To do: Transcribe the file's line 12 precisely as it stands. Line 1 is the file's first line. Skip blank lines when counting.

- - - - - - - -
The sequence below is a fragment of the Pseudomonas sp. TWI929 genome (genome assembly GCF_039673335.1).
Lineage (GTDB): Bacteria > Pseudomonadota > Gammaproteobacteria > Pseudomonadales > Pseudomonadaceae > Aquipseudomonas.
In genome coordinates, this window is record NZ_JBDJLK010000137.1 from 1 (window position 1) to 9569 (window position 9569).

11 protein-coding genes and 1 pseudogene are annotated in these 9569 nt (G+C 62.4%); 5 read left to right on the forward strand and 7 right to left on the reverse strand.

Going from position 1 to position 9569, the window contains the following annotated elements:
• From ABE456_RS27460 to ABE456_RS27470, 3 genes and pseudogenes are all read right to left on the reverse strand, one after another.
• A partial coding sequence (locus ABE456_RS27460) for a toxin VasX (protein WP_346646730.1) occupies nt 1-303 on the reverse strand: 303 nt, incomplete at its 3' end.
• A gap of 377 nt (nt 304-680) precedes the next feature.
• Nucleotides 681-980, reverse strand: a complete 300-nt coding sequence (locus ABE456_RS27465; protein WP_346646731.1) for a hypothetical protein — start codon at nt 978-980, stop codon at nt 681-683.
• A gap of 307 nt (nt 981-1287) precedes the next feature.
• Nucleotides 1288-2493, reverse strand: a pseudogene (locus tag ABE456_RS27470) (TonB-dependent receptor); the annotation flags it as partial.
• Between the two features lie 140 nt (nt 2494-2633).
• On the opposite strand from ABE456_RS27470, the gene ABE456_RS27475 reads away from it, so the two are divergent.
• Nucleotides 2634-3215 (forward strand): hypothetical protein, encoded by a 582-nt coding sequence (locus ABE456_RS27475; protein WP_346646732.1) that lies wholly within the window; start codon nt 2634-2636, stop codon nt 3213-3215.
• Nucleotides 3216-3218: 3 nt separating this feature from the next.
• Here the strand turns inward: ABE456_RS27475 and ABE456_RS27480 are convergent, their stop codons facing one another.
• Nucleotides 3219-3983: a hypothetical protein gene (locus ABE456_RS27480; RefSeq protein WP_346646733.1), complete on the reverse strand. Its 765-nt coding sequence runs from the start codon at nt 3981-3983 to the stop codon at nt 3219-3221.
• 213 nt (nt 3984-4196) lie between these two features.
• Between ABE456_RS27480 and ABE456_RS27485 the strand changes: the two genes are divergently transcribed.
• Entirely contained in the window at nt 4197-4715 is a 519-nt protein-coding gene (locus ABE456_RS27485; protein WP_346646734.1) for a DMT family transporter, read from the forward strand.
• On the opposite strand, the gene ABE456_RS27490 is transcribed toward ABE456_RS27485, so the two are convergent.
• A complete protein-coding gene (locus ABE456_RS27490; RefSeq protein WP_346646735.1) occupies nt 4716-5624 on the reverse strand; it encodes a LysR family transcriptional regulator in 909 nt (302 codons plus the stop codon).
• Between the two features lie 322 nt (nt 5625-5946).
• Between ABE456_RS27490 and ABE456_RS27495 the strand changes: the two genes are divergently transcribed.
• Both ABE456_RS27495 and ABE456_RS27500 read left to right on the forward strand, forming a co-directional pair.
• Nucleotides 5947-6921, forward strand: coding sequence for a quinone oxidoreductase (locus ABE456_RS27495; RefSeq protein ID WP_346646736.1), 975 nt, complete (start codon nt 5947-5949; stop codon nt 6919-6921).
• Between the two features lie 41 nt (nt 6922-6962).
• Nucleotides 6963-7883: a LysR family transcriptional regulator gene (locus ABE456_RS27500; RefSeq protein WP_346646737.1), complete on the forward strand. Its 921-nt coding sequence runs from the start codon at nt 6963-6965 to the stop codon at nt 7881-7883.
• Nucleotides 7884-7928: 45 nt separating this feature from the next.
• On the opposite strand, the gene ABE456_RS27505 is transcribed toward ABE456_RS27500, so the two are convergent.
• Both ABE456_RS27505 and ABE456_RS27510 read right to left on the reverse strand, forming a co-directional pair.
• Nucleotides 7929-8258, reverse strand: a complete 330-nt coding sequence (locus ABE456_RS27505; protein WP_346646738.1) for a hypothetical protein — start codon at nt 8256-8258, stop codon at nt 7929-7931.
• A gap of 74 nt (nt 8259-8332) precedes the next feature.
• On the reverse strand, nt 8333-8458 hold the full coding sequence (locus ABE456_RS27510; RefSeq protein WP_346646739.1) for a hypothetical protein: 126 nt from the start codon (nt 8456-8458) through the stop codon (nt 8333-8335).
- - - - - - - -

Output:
• Between the two features lie 140 nt (nt 2494-2633).